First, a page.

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Keywords:

  • allergy;
  • asthma;
  • atopy;
  • childhood phenotypes;
  • risk factors

Aims:  Although atopic sensitization is common in childhood, its relationship to clinical allergic disease remains incompletely understood. We therefore sought to explore this relationship by defining sensitization based atopic phenotypes.

Methods:  Children were recruited at birth (n = 1456) and reviewed at 1, 2, 4 and 10 years. Skin prick testing (SPT) to common allergens was done at 4 (n = 980) and 10 years (n = 1036) with lung function (n = 981), bronchial challenge (n = 784) and serum IgE (n = 953) testing at 10. Atopic phenotypes were defined, by sensitization pattern, for children with SPT at both 4 and 10 years (n = 823).

Results:  Of phenotyped children, 68.0% were never atopic, 4.3% early childhood atopic (only atopic at age 4), 16.5% chronic childhood atopics (at 4 and 10 years) and 11.2% delayed childhood atopics (only at 10). Never atopics showed small but identifiable prevalence of allergic diseases such as asthma, eczema and rhinitis. Amongst allergen-sensitized subjects, aeroallergen predominated over food sensitization throughout childhood. Chronic childhood atopics showed highest prevalence of lifetime plus persistent wheeze, eczema and rhinitis, increased prevalence of aeroallergen sensitization, some evidence of persistent food sensitization, significantly greater cord IgE than never atopics (P = 0.006), plus higher total IgE (P < 0.001) and bronchial hyper-responsiveness (P < 0.001) at 10 years than other phenotypes.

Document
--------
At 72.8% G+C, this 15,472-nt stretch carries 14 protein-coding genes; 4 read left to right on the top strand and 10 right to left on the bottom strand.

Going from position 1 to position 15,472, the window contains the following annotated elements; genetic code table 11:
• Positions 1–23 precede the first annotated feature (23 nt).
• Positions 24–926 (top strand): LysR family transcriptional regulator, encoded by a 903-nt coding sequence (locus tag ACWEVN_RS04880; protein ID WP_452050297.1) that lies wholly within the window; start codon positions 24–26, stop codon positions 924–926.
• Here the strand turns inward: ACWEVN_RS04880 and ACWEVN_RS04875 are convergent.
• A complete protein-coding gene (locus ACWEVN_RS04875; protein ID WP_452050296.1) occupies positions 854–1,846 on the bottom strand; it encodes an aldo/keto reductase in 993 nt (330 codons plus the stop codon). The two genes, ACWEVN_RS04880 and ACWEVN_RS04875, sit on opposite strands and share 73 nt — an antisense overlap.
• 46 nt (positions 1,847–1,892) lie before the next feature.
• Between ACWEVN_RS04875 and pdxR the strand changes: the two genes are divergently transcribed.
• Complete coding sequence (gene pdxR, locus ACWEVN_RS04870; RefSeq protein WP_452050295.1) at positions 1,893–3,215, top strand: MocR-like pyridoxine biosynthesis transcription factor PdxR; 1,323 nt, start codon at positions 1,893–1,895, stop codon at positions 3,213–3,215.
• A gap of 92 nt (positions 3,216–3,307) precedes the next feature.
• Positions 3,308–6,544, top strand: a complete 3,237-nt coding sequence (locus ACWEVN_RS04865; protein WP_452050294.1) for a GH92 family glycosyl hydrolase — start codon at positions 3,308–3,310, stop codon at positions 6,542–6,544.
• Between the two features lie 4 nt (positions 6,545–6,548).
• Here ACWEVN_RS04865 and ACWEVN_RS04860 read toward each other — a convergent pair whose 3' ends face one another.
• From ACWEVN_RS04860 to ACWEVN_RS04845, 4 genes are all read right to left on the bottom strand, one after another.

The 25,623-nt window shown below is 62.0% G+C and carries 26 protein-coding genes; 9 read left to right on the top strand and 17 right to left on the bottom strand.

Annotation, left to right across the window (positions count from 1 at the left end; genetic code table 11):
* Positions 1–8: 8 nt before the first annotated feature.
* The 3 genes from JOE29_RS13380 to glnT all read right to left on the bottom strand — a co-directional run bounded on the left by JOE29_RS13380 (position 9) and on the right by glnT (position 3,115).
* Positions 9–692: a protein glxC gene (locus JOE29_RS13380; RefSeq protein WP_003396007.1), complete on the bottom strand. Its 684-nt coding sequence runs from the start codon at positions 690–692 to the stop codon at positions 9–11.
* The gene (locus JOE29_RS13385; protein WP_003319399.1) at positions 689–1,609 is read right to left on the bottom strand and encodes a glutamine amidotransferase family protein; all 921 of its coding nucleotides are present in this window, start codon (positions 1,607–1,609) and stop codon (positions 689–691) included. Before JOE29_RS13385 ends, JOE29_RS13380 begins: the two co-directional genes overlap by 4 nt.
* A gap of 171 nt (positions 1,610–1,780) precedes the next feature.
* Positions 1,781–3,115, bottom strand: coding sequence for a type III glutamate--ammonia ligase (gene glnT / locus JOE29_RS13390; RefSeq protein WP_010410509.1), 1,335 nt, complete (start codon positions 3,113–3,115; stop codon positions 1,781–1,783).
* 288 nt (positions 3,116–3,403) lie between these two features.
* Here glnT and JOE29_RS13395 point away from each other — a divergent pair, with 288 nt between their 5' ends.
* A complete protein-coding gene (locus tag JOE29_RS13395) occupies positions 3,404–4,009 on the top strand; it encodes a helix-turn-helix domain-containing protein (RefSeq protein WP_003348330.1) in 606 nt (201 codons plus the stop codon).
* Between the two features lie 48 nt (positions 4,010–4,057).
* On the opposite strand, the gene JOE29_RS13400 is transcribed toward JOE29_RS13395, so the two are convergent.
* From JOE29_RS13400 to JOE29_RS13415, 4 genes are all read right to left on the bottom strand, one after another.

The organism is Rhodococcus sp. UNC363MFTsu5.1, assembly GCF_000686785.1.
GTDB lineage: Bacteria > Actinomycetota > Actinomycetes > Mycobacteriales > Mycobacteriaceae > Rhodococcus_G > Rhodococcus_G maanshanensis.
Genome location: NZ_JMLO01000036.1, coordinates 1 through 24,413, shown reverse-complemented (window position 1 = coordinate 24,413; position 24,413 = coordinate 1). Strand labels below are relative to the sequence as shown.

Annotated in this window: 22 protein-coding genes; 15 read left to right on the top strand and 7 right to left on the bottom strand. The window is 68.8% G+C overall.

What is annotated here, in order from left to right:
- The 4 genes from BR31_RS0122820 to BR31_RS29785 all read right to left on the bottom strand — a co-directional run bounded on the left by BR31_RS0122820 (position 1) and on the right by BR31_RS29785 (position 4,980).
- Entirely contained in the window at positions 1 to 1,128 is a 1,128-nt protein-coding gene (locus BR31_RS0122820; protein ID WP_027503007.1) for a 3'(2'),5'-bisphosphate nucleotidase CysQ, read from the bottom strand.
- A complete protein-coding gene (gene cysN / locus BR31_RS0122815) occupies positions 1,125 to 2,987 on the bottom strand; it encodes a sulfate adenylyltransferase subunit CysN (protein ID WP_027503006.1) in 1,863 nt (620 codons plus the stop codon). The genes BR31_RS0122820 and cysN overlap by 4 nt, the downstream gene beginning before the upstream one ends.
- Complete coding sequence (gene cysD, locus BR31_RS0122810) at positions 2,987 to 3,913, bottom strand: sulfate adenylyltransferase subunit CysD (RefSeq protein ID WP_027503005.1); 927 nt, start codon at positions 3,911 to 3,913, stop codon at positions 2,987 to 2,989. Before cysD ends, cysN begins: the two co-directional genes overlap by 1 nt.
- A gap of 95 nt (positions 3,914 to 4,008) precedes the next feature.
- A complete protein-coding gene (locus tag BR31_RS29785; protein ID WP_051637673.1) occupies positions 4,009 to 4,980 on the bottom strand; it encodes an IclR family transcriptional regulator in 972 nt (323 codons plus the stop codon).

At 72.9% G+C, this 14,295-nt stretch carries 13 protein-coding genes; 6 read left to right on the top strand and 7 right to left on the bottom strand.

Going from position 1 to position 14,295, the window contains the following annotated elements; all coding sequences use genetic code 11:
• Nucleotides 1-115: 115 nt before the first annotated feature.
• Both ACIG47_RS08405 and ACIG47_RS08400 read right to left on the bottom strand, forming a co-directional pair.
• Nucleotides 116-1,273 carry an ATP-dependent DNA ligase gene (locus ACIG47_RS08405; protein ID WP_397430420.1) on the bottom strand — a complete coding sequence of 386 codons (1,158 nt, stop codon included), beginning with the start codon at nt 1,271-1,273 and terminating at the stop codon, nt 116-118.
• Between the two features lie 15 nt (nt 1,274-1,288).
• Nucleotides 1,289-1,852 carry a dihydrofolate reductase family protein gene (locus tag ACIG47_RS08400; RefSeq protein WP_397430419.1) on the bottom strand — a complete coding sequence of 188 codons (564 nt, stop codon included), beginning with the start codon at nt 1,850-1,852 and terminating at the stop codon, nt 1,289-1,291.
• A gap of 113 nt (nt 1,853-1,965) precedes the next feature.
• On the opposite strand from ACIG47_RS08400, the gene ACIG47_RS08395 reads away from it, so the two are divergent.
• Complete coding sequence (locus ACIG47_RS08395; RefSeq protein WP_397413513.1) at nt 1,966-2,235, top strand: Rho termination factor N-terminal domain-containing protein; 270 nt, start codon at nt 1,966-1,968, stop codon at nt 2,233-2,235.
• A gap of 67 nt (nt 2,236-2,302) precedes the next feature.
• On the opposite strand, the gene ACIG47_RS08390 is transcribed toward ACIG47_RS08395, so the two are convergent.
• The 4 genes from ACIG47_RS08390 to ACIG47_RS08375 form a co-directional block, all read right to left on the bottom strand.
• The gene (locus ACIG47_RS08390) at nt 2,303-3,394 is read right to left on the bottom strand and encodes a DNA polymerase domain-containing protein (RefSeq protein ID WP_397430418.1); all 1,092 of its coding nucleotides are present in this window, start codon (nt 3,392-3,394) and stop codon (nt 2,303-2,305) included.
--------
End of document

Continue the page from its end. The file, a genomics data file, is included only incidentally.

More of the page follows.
Conclusion:  A proportion of childhood eczema, rhinitis and asthma is nonatopic. The commonest childhood pattern of atopy is chronic sensitization, associated with early, persisting and clinically significant allergic disease. The currently accepted childhood ‘Allergic March’ may oversimplify the natural history of childhood atopy and allergic disease.